Mobile

Put that holding elevator music on hold with Fastcustomer

I hate being on hold on the phone. I always feel obligated to keep my hand on my phone, and I have a chronic fear that I’ll finally make it off hold the second I put my phone down.

Well, it looks like there’s an online service that will finally assuage those fears called Fastcustomer. It’s ridiculously simple — a user just visits the website, types in a company and types in their phone number. After a few minutes, which they would otherwise spend on hold listening to bad elevator music, the user will get a call that will put them on-line with the customer service representative immediately.

The company also has an iPhone application that does about the same thing with a different interface. The application has a list of companies that the user can select. They tap the company and can then close the application and wait for the call to come. The application landed on the Apple App Store late last month. An Android application is on the way as soon as the company finds an Android developer, according to a post on Y Combinator’s news aggregator Hacker News.

The service on the website is free to use. The company said it has been on hold for more than 15,000 minutes, “because WE LOVES HOLDING,” according to its website. It uses Twilio, a telephony application programming interface (API) that gives developers a way to interact with dial tones and phone functions through programs.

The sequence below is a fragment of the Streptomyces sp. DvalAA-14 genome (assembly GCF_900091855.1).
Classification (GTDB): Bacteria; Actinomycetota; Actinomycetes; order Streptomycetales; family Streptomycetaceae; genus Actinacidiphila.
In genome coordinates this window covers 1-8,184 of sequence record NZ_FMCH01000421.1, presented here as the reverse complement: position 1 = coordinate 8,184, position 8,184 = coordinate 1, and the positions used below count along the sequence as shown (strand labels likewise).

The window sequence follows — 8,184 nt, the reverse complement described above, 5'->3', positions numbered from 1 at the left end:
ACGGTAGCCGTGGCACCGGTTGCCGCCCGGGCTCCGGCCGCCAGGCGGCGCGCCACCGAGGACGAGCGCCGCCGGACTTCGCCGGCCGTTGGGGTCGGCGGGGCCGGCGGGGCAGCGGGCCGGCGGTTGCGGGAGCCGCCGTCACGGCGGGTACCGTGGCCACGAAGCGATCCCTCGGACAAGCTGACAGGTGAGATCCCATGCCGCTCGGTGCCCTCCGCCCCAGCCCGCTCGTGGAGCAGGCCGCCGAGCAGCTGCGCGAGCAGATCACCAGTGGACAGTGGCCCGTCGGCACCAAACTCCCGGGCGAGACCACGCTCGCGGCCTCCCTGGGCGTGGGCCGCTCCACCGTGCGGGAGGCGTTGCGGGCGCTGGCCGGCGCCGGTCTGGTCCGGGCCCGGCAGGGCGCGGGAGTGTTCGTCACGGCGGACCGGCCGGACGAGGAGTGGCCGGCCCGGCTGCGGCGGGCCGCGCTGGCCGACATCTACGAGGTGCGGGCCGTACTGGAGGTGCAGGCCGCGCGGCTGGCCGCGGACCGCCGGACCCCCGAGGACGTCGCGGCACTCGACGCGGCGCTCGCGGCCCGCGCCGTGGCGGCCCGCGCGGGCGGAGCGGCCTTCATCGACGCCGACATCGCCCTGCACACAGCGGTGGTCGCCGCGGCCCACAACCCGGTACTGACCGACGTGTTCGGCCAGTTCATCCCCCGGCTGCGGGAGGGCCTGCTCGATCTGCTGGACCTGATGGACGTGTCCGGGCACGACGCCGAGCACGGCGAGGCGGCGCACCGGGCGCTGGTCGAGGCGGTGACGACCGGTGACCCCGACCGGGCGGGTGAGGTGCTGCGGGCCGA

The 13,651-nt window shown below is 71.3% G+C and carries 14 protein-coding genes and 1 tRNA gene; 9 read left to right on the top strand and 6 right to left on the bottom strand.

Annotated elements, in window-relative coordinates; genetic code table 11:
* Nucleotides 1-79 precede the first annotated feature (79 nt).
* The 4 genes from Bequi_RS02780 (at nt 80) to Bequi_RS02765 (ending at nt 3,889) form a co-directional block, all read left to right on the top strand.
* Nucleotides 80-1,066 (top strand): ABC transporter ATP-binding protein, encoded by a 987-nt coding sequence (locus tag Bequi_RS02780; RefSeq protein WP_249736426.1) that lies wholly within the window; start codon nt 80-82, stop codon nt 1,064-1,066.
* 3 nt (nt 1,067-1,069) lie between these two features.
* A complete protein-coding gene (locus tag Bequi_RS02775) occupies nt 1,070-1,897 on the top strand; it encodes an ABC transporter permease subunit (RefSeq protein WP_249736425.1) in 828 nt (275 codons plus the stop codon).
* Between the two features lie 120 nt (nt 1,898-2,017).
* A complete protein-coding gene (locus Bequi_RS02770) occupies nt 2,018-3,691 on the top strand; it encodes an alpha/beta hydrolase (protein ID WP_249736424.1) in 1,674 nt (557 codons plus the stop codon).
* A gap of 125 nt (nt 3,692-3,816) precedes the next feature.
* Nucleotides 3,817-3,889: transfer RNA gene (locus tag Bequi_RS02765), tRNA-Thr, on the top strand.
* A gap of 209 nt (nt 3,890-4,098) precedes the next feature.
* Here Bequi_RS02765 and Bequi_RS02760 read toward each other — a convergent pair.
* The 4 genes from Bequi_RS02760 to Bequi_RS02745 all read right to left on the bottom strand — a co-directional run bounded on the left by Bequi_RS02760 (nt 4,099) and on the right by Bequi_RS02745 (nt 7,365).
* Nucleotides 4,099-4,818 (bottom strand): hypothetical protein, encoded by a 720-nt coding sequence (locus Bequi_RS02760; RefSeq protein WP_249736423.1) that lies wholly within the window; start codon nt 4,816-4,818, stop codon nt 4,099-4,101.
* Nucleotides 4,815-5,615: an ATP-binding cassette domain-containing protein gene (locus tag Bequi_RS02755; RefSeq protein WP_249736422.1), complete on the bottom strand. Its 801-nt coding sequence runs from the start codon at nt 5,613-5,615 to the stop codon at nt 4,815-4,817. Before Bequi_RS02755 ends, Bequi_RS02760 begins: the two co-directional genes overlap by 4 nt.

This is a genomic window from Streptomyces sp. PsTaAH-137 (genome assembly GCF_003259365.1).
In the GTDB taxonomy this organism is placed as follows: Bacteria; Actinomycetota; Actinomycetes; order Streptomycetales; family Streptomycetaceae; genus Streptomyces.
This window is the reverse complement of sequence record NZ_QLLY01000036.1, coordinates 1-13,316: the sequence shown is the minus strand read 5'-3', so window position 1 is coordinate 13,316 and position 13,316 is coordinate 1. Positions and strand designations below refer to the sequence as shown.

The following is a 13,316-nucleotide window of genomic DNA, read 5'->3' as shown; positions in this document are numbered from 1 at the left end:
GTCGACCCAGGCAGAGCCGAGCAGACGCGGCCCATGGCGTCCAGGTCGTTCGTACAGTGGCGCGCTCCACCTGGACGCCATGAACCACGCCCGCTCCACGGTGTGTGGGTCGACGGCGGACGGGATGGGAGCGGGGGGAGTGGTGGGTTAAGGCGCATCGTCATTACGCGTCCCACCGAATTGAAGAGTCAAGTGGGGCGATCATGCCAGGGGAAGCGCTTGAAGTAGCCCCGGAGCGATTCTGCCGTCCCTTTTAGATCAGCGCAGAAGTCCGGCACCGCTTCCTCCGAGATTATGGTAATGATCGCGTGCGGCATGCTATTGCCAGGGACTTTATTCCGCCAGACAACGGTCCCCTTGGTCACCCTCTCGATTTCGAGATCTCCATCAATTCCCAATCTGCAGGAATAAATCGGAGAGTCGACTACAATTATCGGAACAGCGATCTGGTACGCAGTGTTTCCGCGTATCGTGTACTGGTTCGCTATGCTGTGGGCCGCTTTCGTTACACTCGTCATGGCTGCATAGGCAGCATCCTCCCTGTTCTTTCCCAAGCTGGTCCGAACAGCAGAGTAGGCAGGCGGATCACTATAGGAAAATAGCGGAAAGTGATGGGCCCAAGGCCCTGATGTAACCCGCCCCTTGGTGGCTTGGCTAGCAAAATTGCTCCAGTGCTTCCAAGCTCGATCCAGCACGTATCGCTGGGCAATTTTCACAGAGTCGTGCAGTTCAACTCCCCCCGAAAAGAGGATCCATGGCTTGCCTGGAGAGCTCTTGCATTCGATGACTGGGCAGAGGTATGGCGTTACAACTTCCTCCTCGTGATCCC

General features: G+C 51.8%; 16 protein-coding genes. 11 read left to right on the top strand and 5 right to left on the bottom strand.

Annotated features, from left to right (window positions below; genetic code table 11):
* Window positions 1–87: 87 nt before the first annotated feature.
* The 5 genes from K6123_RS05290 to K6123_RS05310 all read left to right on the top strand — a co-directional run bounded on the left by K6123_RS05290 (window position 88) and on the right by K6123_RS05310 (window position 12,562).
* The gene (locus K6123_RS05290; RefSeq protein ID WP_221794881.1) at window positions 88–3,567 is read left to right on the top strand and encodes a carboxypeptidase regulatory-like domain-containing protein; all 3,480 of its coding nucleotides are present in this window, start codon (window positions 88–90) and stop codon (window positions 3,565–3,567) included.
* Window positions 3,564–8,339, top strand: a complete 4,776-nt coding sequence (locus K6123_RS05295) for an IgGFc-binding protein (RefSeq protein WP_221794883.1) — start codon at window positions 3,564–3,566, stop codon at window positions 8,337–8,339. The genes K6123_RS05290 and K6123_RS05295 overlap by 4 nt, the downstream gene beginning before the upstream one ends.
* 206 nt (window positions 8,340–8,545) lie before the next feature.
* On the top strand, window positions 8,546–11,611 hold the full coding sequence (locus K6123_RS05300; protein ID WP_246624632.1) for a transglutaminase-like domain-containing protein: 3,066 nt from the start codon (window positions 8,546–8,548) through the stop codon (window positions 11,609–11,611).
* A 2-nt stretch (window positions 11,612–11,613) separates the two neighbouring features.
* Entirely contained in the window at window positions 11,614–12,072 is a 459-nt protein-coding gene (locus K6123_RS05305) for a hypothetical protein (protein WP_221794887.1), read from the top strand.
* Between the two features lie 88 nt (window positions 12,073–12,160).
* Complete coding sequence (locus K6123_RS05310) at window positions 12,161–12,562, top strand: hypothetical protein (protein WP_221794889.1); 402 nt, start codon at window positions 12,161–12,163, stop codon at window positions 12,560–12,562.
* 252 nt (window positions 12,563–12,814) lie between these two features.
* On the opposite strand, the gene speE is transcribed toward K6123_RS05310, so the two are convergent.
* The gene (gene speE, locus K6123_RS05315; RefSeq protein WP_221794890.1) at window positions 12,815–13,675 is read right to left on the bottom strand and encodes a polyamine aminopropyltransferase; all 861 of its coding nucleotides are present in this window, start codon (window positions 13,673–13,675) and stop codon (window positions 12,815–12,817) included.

The average person is typically on hold for more than 50 hours each year trying to resolve any number of problems, according to the company. That number seems a bit high, but I know I’ve felt at least a touch of rage listening to that infuriating elevator music.

The service is similar to Knockknock, a company funded by Dave McClure’s Twilio Startup Fund. But Knockknock users have to call into the service and record the name of the company and the department they want to get in touch with, rather than using an online form or an application. Knockknock is still in private beta, as well.

It does seem like a service like this is ripe for abuse — such as some bored kid on the Internet getting companies to call random people. So far, the company doesn’t have any plans to counteract that abuse — the team wants to see how the problem evolves and how to handle it in the future, they said in a post on Hacker News. But Fastcustomer is definitely something I plan on using the next time I have to get in touch with a customer service rep. Even if it is just to play a few extra minutes of Minecraft or a game on my Nintendo DS.

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